Ruminations on iPhone 4, iOS and mobile video

We're on the cusp of the post-PC era, and Apple is pushing us there.

“It’s a little bit like holding a high-definition television just inches from your face.”

— Travis Boatman, EA Mobile (talking about the iPad)

Follow the path that Apple has forged in creating a 100-million-device-strong iOS platform and ecosystem (iPhone, iPod Touch, iPad).

Next, watch the seamless flow of tens of billions of consumer downloads from an iTunes and App Store marketplace that is backed by 150 million active credit cards.

Then, understand that behind the scenes, many tens of thousands of developers, writers, artists, musicians and filmed entertainment professionals are pretty much able to post, manage and monetize their creative vision within this same marketplace, guided by Adam Smith’s invisible hand and the “soft touch” of Steve Jobs and Co.

Simply put, whether you consider the emerging “it” a phone, a computer, a media player, a netbook or a gaming device, is it even a stretch to argue that Apple is on the cusp of completing the last mile to … something?

The “it” is, most basically, a domain where compute, communications, mobile web, gaming, media playback and media creation tools are literally and perpetually at your fingertips.

Now don’t get me wrong. PCs will continue to have a useful life for a decade or more. But make no doubt that Apple has irrevocably marshaled in the post-PC era.

I say “irrevocably” so Android devotees won’t accuse me of saying that Apple is destined to be the gorilla of the post-PC era. My point is more basic; namely, that win, lose or show, it’s game, era, on.

That said, a tip of the hat should go out to Apple for pushing the stage forward so forcefully. Lest we forget Apple’s supremely high customer satisfaction and customer loyalty rates, not to mention how much of a favorable departure the Apple approach represents from what came before it.

The mobile video studio arrives


One can see this truth in action with Apple’s inspired incorporation of iMovie into the new iPhone 4 (and ultimately, one suspects, other camera-equipped iOS devices).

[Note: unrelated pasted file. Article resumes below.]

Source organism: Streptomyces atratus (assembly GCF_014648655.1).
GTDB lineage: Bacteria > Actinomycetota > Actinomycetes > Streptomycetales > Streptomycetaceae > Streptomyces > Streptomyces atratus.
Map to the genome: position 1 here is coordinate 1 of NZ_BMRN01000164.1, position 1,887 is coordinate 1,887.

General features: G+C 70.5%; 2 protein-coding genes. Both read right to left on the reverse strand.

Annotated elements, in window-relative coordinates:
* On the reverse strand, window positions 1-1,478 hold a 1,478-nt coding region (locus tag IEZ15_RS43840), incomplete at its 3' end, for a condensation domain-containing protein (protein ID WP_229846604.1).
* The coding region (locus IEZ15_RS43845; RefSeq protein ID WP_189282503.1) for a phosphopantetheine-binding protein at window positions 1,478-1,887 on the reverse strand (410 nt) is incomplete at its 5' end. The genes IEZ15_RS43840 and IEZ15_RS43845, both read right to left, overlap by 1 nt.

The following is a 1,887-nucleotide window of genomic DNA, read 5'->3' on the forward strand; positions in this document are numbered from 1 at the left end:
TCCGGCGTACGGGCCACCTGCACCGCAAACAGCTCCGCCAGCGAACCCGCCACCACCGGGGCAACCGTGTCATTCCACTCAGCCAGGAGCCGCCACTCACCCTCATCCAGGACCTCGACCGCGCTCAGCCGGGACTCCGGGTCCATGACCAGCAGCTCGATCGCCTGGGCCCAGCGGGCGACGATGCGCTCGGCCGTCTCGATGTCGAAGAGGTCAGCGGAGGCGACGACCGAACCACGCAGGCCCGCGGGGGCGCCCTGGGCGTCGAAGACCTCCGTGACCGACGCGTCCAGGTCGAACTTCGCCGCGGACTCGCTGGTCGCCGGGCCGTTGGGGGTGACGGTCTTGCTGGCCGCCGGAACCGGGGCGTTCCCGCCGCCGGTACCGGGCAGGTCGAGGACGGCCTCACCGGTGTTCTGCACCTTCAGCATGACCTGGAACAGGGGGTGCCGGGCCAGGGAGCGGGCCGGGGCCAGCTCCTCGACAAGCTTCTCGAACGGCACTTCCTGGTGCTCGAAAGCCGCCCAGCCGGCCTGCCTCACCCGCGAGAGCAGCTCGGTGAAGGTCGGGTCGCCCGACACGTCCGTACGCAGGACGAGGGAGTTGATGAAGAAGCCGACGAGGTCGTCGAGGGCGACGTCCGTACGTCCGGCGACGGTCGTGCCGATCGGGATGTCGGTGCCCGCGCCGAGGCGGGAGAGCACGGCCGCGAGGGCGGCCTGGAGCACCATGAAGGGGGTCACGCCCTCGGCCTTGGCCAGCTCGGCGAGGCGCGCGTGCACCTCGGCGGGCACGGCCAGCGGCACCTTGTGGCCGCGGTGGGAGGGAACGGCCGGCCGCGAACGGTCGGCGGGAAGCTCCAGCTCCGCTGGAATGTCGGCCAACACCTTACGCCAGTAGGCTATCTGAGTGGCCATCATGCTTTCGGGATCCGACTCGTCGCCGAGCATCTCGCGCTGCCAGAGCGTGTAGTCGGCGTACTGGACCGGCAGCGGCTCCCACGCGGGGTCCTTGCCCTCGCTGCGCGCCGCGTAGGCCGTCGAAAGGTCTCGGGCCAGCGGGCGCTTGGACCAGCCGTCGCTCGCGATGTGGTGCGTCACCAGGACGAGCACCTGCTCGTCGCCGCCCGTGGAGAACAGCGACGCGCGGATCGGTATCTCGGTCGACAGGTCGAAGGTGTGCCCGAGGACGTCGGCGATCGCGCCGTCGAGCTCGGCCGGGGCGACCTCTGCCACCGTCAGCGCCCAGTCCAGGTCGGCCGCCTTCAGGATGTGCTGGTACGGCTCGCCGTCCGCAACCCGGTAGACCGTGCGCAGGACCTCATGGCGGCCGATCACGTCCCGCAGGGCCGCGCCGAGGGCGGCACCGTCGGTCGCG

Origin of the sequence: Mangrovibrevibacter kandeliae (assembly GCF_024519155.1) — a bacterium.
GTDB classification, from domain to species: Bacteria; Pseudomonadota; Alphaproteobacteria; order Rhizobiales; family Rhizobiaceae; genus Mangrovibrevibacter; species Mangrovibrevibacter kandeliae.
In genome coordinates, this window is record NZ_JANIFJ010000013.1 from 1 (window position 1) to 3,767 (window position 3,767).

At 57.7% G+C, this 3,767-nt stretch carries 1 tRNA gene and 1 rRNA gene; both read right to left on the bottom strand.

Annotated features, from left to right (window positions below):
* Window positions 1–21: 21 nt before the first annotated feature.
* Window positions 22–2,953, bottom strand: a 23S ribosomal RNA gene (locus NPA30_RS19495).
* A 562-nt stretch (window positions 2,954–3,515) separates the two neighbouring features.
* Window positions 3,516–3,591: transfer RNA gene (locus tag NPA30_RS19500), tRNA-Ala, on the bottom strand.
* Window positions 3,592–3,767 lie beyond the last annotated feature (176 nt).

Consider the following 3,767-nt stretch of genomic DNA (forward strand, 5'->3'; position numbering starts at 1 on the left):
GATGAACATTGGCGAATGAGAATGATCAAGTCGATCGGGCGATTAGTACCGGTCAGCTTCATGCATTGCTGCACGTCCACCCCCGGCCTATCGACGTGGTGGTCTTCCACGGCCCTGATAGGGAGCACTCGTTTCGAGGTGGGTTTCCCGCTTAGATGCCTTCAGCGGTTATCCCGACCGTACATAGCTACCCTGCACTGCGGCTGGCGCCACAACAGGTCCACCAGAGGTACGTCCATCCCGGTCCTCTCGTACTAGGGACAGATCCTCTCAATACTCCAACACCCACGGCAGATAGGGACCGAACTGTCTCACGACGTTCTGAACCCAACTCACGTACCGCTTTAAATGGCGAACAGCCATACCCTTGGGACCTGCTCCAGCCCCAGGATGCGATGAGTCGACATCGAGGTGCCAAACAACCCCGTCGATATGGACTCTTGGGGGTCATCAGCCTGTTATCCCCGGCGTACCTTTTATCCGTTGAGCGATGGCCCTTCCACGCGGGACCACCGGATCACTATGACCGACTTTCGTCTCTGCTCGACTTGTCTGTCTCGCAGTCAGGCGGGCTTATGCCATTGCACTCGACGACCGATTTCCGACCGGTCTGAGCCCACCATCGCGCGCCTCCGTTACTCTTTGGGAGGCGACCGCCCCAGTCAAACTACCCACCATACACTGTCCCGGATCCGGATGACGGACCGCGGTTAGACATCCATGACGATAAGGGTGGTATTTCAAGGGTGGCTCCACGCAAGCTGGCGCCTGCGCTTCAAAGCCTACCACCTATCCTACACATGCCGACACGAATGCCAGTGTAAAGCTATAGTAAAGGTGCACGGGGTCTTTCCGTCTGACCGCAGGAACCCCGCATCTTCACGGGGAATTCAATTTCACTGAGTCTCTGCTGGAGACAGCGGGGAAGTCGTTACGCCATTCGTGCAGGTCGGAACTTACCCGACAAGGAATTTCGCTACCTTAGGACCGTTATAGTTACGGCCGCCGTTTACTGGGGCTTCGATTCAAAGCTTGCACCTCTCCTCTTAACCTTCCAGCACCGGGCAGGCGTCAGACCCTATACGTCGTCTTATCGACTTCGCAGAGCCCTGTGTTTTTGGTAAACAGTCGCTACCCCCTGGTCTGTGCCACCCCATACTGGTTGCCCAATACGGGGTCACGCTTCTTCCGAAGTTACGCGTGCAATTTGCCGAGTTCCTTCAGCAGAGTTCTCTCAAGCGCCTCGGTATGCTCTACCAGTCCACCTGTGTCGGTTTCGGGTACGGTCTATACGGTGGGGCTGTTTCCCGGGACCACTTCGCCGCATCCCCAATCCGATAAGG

For one, this speaks to the company putting a stake in the ground that iOS will be a platform for serious photo and video capture devices going forward.

Specifically, look at how iMovie overlays the iPhone’s video and photo functions with touch-based editing, theming, the ability to add music and photos into video creations, and the agility to wirelessly share the finished production with anything from palm-sized screens to big-screen HDTVs.

Now, think about how such a workflow could open up new forms of mobile programming, such as multimedia postcards, live and recorded shows, news programs, spontaneous broadcasts of “flash events” and FaceTime meetups.

Imagine a tripod attached to your iPhone. You can create click-by-click animation sequences just by moving physical items in, out or sideways on your desktop or whatever physical space you’re staging your video production from. Future versions of iMovie could facilitate green screen overlays and augmented reality sequences.

A creative mind could apply this cinematic vehicle to engage, entertain or educate by creating stories, asking questions or cultivating dialogues in new, media-rich ways.

If you think about it, the existence of iMovie within iOS-based devices opens a logical front for Apple to foment a revolution in digital content creation by doing for the consumer what desktop publishing did for the graphic design and print professional in the early days of the PC era.

When you see the fork in the road, take it

Fork-in-the-Road.jpgSo here’s a riddle: Apple’s supposed advantage over Android is that by controlling and shaping the end-to-end, it can deliver a consistent — and superior — user experience.

But, therein lies a conundrum. If the iPad is analogous to holding a high-definition screen in front of your face, and the iPhone 4’s Retina Display pushes optics to a whole other level … And if the next Apple TV is simply an iOS-powered Mac Mini viewed on a 60-inch big screen … Is iOS then still to be judged primarily as a communications device platform? Or, as a low-end gaming disruptor to Microsoft Xbox or Nintendo Wii in the living room? Is it a personal media library, home theater or something else entirely?

To fragment or not to fragment? To support a matrix of different form-factors and function sets (phone, camera, 3G, direct, touch-based input), so as to optimize around a broadened segmenting of “jobs” and outcomes? Or, to constrain device-type variants, so as to maintain the Apple credo of elegant simplicity?

And don’t forget the developer in this equation. We can talk about shielding developers from the added complexity, but I am here to tell you that such a scenario has the usual caveats attached to it. Nothing is free.

Then again, nothing ventured, nothing gained, right?


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